DSe _{13:11}=!W_{14:12 }DSe _{10:0}=I_{68:58 }
FIG. 6 is a block diagram of one of the segment encoders 204, according to one embodiment of the present invention. Segment encoder 204 includes segment encoder A (labeled 450), segment encoder B (labeled 452) and inverter block 454. The respective 14bit data segment is applied to the data input D_{13:0 }of segment encoder A, which encodes the data segment into an intermediate code word segment CA_{13:0}, which satisfies the desired RDS constraint. In this example, the bit patterns of the intermediate code word segments CA_{13:0 }are constrained so as to have an RDS of −4, −2, 0, 2, 4 or 6 only. As described in more detail below with respect to FIG. 7, many of the 14, 336 possible input patterns on D_{13:0 }already satisfy the RDS constraint. These patterns are passed straight through segment encoder A without change. If the incoming bit pattern on D_{13:0 }does not satisfy this constraint, the bit pattern is encoded using a subset of the RDSvalid patterns.
Segment encoder B receives the successive intermediate code word segments CA_{13:0 }and encodes those segments into code word segments CB_{13:0}, which satisfy a second constraint. In one example, the code word segments CB_{13:0 }are encoded so as to satisfy the k constraint, which limits the distance between transitions in the bit patterns to a selected value, such as 14.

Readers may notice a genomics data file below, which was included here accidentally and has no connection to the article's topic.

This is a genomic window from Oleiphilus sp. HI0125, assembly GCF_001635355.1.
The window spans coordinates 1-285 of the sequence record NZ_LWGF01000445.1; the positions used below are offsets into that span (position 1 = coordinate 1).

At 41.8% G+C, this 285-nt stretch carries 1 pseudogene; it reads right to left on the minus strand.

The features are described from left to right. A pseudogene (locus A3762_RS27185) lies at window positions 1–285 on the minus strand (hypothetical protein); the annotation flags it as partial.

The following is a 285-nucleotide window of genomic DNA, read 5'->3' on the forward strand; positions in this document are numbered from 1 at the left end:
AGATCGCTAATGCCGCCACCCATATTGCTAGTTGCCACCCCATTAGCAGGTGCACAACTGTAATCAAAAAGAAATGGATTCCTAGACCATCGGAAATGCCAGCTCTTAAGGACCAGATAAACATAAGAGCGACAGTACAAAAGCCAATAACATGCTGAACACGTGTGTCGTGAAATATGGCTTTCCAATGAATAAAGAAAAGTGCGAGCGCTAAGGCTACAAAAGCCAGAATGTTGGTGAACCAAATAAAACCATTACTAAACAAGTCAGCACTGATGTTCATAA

Inverter block 454 performs a selective inversion for those code word segments CD_{13:0 }that have an RDS of +6. Every other code word segment CD_{13:0 }having RDS=+6 is inverted such that these code word segments do not cause the total RDS to increase too fast. As described in more detail with respect to FIG. 6, inverter block 454 checks the pattern of CD_{13:0 }to see whether it has a hamming weight of ten (equivalent to RDS=+6) and if so, selectively inverts CD_{13:0 }based on the polarity of the previous code word segment having an RDS of six. Inverter block 454 keeps track of the polarity of the previous segment having an RDS of six through a status flag. This flag is toggled with each successive segment having an RDS of six. The resulting code word segments C_{13:0 }are output for concatenating to the other code word segments to form the overall code word output.